The analysis of Group II cases was done by comparing the evaluations of the unstained smears which were done by Observers A and B with those of the stained smears [Table/Fig-4]. Observer A had evaluated 1 smear as falsely negative (inadequate). Observer B had evaluated 3 smears as false positive smears.
The analysis of Group III cases was done by comparing the evaluations of the unstained smears which were done by Observers A, B and C with those of the stained smears [Table/Fig-5 & 6]. Observer A had reported 1 false positive smear and no false negative smear. Observer B had reported no false positive smears, but had reported 3 false negative smears. Observer C had reported 2 false positive smears and no false negative smears.
Observer A had reported 1 false positive smear in which the cellular material was entangled with fibrin. Observer B had reported 3 false negative smears and Observer C had reported 2 false positive smears, probably due to an improper screening.
The statistical analysis revealed a ‘p’ value of <0.001 between the observers and between the stained and unstained smears.
Despite being a familiar cytological technique, unstained smear examination has been limited to the examination of urine, semen, vaginal smears and other body fluids [1-3]. A gross examination which is based on the granularity or the particulate nature of the aspirate is sufficient to assess the specimen adequacy in a majority of the cases . However, bloody aspirates may appear to be inadequate on gross evaluation and they may subsequently show adequate material on staining.
Rapid staining methods like Diff-Quik and Toluidine blue stain can be used for preliminary evaluation of the aspirated samples before sending the patient. With Diff-Quik staining, the stain is less intense than the MGG stain. Following Toluidine blue staining, a restaining is necessary. The ultrafast Papanicolaou stain gives a rapid assessment of the FNAs and it offers an excellent cytologic detail.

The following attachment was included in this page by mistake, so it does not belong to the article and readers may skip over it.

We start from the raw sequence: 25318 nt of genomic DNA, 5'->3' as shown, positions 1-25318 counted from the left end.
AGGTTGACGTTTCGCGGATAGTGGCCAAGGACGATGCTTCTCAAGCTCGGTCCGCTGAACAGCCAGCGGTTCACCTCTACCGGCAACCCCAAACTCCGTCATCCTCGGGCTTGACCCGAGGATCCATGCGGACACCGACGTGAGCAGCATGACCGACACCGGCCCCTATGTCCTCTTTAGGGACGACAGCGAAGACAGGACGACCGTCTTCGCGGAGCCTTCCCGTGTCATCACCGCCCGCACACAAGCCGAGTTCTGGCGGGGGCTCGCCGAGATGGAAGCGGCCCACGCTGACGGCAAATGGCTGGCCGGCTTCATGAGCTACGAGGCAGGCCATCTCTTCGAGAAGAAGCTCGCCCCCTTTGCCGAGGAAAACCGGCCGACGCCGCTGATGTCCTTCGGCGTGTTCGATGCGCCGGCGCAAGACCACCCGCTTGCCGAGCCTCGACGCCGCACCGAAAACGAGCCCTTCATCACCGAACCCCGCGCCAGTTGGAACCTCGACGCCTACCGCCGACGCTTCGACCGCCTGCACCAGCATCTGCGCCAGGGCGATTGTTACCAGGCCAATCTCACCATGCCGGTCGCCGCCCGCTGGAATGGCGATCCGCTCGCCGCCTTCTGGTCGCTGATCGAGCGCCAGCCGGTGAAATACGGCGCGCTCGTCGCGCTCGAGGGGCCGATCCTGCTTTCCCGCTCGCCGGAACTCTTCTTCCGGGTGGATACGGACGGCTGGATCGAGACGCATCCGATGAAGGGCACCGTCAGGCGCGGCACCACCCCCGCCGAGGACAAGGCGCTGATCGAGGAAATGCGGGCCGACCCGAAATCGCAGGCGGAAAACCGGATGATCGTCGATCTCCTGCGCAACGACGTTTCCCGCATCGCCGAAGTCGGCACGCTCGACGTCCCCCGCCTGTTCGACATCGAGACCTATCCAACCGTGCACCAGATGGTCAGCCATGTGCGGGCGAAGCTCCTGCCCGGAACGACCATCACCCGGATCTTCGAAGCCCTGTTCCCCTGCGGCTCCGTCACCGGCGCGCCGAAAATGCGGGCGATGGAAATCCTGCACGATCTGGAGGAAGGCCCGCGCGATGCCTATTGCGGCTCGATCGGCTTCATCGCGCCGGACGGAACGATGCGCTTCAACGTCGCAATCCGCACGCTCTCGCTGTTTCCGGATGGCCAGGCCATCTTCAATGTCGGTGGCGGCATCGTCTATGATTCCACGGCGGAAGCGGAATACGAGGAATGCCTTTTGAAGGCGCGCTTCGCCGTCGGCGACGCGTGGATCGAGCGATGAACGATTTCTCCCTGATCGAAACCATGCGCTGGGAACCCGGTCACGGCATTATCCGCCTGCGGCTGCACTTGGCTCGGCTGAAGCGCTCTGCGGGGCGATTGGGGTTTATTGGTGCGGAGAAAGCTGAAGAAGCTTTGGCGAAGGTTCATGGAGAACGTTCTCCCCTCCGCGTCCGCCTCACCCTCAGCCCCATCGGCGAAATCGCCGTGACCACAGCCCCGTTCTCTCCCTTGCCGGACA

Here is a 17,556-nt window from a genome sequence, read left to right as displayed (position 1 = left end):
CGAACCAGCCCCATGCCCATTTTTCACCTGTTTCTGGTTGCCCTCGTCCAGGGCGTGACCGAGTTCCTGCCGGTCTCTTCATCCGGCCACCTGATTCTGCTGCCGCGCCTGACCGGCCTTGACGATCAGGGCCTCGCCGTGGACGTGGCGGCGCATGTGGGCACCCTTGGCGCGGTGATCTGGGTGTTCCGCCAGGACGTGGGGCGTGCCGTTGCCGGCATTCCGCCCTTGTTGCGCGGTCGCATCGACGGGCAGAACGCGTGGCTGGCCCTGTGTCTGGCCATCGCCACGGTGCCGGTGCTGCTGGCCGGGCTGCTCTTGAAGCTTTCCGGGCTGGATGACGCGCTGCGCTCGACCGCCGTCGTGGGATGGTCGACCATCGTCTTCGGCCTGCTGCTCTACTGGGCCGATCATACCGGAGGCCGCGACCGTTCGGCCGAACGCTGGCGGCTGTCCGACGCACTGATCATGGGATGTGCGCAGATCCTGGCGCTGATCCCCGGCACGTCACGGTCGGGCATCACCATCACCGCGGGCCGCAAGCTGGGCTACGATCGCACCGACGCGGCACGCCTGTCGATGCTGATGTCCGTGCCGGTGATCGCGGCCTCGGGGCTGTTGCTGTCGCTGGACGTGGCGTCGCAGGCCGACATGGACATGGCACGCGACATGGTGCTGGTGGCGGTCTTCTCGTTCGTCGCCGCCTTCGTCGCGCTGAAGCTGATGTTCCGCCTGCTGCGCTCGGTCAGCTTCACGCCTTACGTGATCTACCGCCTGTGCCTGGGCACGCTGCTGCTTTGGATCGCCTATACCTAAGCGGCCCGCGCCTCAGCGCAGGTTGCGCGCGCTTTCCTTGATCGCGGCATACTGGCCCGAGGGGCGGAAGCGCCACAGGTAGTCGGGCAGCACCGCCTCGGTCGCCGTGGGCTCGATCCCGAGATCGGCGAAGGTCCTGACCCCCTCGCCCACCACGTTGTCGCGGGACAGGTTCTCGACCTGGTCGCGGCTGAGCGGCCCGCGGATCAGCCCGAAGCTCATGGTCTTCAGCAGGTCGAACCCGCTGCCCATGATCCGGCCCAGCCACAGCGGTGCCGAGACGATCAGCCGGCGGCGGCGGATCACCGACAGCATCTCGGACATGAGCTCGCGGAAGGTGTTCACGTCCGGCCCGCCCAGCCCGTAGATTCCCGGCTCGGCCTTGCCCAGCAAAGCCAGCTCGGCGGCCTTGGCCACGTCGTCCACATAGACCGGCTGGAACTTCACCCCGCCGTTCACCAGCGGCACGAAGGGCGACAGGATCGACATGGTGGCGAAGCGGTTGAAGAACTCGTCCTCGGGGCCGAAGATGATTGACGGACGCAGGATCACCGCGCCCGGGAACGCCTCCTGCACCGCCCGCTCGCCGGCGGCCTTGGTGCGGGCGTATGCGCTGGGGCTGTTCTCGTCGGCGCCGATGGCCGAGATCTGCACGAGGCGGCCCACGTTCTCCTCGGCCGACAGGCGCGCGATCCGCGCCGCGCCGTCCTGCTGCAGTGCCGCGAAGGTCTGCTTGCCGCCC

Very few published studies are available in the literature regarding the efficacy of using unstained smears for evaluating the adequacy of the needle aspirations. Prayaga A.K. and Vijaya K, in their study, found the unstained smear evaluation to be an effective technique for determining the adequacy of needle aspirations. They found no statistically significant difference between the analyses which were done by a consultant and a junior resident .
The present study established the fact that the unstained smear evaluation with a reduced illumination under light microscopy, is an effective technique for determining the sample adequacy, even in the hands of a less experienced pathologist. In India, in resource constrained areas and peripheral rural health units, where consultant pathologist services are not available, the referring doctor can be sensitized to assess the adequacy of the sample on unstained smears before dispatching them to the consultant pathologist.
The specific advantage of the technique includes avoidance of the interpretation problems due to tissue reaction, following multiple passes, since aspiration induced artifacts may occur as a consequence of repeated aspirations [5,6]. In addition, undue delay in reporting, which is due to sample inadequacy, is avoided.
Besides these advantages, the option of using the smears for special staining and immunocytochemistry, is retained.
Unstained smear examination is an extremely effective tool in the evaluation of the sample adequacy in cytological smears and it offers specific advantages by way of a rapid diagnosis and avoidance of the inordinate delay which is associated with assessing the sample adequacy after using cytological staining techniques. It is surely worthy of being recommended for the routine practice.